Events Centre proves its worth

The value of Langley Events Centre to the community was demonstrated forcefully over the weekend, as Trinity Western University hosted the Canadian Interuniversity Sports mens volleyball national championships.

The TWU Spartans went all the way to the finals and won the gold medal on Sunday night, in an exciting match that is covered in far more detail on The Times’ sports pages. They did so in front of a nearly sold-out crowd of more than 2,000 people. It was, quite possibly, one of the most exciting sports events played at the Events Centre in its first two years, although the Olympics torch run event in the Events Centre parking lot last February attracted more people.

What value did the Events Centre demonstrate over the weekend?

First, that it is an excellent venue for top-notch sporting events like a national championship. The facilities are superb, with attributes for volleyball including a high ceiling, good lighting and the capacity to make significant room for spectators.

Many of the competitors, coaches and supporters who travelled to Langley for the event will be singing the praises of the Events Centre, on returning to their own communities.

There are very few gymnasiums on Canadian university campuses that are as good for volleyball as the Events Centre, and many do not have the ability to quickly put up thousands of spectator seats.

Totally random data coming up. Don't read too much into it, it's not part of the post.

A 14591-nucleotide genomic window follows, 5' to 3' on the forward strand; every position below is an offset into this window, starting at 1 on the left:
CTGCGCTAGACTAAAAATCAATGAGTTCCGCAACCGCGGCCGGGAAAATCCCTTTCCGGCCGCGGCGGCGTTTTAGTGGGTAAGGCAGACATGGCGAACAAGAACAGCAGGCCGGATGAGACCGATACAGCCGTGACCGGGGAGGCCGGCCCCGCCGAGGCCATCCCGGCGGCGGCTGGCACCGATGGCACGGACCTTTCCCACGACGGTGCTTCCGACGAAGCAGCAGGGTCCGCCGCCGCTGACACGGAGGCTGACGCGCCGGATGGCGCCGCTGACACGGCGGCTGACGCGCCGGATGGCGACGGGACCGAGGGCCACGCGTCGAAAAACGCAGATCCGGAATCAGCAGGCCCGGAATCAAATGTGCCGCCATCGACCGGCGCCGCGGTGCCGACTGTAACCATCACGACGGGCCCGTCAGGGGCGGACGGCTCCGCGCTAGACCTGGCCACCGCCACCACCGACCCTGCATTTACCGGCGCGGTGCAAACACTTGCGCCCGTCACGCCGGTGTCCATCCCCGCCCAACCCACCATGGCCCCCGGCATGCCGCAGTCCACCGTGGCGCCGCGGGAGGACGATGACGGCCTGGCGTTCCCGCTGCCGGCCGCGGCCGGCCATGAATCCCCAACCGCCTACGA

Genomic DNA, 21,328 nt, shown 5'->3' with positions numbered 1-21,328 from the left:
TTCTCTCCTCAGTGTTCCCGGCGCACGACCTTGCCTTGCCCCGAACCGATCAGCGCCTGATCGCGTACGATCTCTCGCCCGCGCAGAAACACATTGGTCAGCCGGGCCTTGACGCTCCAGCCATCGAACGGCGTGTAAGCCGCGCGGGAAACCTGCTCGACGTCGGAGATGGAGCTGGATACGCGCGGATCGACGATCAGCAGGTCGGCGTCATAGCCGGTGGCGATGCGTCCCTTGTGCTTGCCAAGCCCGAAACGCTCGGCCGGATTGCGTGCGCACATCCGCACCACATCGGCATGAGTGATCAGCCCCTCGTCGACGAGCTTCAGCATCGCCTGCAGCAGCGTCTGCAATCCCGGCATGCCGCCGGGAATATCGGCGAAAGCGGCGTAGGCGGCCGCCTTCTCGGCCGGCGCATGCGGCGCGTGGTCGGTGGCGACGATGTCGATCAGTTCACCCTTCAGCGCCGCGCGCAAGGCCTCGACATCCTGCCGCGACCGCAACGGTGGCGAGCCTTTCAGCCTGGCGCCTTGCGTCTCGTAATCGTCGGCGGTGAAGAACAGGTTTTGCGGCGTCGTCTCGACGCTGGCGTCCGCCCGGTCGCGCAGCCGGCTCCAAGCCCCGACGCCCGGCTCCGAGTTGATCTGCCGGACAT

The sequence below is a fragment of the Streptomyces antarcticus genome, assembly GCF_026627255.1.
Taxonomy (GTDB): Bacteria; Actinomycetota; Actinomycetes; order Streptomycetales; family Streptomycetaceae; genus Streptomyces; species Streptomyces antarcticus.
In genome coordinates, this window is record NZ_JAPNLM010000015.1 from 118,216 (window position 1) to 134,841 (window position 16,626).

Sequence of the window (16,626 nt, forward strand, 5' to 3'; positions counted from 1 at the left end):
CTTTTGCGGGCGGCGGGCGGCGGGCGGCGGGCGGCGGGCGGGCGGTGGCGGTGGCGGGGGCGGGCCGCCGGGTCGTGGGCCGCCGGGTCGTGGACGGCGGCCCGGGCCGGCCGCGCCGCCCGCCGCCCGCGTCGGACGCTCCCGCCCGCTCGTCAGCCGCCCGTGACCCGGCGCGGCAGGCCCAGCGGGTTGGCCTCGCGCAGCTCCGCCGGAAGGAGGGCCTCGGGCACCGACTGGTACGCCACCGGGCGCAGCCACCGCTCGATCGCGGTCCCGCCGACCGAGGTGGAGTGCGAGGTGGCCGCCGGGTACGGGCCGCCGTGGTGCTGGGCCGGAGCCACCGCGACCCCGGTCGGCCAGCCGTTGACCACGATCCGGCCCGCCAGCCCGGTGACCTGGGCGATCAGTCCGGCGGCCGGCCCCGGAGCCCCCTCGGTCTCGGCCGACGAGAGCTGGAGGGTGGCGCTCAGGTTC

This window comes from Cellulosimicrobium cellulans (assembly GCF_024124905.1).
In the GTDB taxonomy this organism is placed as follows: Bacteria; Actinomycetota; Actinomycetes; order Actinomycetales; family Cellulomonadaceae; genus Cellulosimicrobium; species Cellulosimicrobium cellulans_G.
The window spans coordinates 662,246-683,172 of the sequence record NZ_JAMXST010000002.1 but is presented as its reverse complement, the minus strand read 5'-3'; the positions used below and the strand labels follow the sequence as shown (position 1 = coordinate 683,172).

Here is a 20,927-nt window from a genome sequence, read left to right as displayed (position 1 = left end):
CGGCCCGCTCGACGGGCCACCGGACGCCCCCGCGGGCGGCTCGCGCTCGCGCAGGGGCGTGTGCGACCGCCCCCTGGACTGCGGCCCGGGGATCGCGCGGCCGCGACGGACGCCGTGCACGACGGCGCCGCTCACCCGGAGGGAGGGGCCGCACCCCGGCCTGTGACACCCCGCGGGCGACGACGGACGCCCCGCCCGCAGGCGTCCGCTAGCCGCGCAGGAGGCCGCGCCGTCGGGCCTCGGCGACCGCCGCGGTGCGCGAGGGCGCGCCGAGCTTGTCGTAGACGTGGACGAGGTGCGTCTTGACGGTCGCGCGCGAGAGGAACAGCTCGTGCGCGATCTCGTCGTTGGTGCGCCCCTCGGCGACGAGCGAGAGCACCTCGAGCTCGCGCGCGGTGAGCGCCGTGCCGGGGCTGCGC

Second, parking at the Events Centre is both ample and free. This is a consideration that is not insignificant. Most sporting events have an add-on cost for parking, ranging from as much as $40 to about $5. This does keep some fans from going to games. In the case of the Events Centre, transit service to the facility, especially at night, is minimal. To charge for parking would be to defeat the purpose of having it well-utilized by the community.

Third, an event such as a national championship brings many thousands of dollars into the community. This is obvious, but it is also significant. There were seven visiting teams at the chapionships, from all across Canada. Each had a minimum of 20 to 25 players and coaches, and likely a minimum of several dozen parents and fans. Some had much bigger contingents — notably the two teams from Alberta, as Langley is within easy driving distance of Calgary and Edmonton.

All these visitors spend a lot of money in this community over the course of a three-day event. The exact same thing happened when Langley Township hosted the B.C. Summer Games in July.

Hotels, restaurants and retail outlets (in both the Township and City) benefited greatly from this influx of visitors, and it is quite likely that many of them will be back again.

The investment that Langley Township made in the Events Centre, the subject of controversy for a short time last year, continues to pay off every time there is an event of this scale there.

In less than two weeks, the B.C. High School boys AAA basketball championships will also be held at the Events Centre,with the main games in the hockey arena. Once again, the event will pay dividends to Langley in many ways.

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